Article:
If Scout Finch had had a sister, she would be future “world-famous lawyer” Guinevere St. Clair.
When Guinevere, now 10, was 4, her mother, Vienna, lost all memory of her life after the age of 13, and now, believing she is 13, often acts like a difficult older sister. Jed, Gwyn’s father, has relocated the family to Crow, Iowa, where he and Vienna grew up, hoping that the familiar surroundings will help her regain her memory. Iowa is a world away from Gwyn’s beloved New York City. People greet one another on the street, it’s always quiet, and it smells like cows. And speaking of cows, Guinevere gets her very own registered bovine, whom she names Willowdale Princess Deon Dawn. (Sadly, her plan to ride Willowdale like a horse doesn’t work out.) Not long after the St. Clairs arrive, Gaysie Cutter tries to bury Guinevere alive—at least that’s how the imaginative Gwyn sees it. When a local farmer goes missing, Guinevere puts on her lawyer hat to investigate. She’s certain short-fused, unpredictable Gaysie murdered him. She just has to prove it, but it won’t be easy, because it seems as though everyone in seemingly all-white Crow has a secret. With the same nostalgia-tinged humor as Dead End in Norvelt and A Long Way from Chicago, Makechnie’s debut will have readers in stitches. Gwyn’s voice is distinct and likable, carrying readers through the eventful narrative with ease.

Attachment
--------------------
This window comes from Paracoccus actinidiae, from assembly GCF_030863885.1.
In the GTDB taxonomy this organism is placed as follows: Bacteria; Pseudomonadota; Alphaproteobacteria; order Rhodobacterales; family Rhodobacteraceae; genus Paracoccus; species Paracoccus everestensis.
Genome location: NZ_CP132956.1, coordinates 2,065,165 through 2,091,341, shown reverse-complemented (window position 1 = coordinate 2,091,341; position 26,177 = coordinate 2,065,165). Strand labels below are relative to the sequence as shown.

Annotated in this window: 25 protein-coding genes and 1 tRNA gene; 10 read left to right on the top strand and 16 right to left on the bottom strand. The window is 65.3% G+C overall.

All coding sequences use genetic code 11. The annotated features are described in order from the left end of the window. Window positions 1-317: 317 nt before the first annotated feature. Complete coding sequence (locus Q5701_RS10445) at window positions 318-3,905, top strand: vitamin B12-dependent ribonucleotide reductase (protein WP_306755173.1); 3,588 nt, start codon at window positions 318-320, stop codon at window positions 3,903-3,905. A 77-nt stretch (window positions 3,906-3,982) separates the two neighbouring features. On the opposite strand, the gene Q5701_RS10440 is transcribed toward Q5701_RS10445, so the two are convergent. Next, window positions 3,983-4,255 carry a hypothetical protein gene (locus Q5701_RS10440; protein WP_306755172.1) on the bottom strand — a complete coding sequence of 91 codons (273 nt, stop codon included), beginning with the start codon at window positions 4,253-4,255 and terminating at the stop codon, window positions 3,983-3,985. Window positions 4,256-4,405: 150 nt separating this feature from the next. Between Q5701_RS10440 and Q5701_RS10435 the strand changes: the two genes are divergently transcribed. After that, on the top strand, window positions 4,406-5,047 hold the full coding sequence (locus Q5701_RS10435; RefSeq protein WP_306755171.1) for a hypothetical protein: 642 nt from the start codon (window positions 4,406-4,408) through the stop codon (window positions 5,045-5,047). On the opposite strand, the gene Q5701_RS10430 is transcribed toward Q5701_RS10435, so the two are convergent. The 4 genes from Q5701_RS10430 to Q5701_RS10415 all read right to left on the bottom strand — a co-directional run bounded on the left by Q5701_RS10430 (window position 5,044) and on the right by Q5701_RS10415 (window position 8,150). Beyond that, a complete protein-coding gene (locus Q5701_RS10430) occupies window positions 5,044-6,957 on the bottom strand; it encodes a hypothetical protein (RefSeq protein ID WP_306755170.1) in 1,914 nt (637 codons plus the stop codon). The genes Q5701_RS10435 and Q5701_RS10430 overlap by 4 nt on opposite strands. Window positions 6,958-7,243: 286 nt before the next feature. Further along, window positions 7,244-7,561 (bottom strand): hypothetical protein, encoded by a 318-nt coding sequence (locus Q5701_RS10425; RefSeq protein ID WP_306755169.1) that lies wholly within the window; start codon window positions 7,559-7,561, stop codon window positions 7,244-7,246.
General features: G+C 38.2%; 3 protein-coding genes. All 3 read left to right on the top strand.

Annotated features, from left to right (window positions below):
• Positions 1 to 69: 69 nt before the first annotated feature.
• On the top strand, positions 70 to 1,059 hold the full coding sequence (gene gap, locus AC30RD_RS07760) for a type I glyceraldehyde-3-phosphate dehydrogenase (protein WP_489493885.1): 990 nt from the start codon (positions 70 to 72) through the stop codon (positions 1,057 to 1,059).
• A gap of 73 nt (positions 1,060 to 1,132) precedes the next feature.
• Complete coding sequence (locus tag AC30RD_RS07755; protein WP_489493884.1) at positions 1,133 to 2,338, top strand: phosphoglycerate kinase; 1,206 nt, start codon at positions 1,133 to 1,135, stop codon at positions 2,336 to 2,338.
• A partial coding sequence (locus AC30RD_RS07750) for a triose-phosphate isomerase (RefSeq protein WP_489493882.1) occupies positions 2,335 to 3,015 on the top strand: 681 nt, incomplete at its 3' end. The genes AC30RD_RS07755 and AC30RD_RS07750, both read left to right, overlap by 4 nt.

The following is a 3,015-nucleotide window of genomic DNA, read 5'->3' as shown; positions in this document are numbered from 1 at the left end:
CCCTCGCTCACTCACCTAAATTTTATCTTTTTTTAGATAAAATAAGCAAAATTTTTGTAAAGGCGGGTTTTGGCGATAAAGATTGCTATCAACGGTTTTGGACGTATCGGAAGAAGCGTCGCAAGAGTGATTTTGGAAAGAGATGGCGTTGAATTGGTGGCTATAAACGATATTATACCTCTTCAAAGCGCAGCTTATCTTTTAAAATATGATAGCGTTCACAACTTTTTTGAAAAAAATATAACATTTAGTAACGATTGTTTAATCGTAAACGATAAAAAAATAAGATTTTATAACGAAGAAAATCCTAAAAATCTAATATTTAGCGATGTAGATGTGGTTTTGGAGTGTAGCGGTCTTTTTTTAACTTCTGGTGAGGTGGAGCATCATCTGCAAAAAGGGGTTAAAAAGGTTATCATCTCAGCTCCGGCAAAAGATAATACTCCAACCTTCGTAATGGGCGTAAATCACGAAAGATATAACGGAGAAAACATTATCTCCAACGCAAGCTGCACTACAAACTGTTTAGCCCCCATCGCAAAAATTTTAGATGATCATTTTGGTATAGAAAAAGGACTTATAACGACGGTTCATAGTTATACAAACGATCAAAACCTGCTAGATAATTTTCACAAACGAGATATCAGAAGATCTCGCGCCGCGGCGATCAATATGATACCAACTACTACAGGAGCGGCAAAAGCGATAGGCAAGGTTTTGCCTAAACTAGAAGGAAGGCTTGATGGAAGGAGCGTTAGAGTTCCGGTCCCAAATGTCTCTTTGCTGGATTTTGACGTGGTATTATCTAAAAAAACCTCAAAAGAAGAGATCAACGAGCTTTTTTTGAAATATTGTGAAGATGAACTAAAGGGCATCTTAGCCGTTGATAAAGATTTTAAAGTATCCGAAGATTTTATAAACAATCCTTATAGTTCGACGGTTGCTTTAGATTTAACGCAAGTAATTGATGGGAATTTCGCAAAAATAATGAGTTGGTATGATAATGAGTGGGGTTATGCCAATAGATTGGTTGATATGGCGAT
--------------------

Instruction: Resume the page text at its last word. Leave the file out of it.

Guinevere St. Clair is indeed 100 percent unforgettable. (Fiction. 8-13)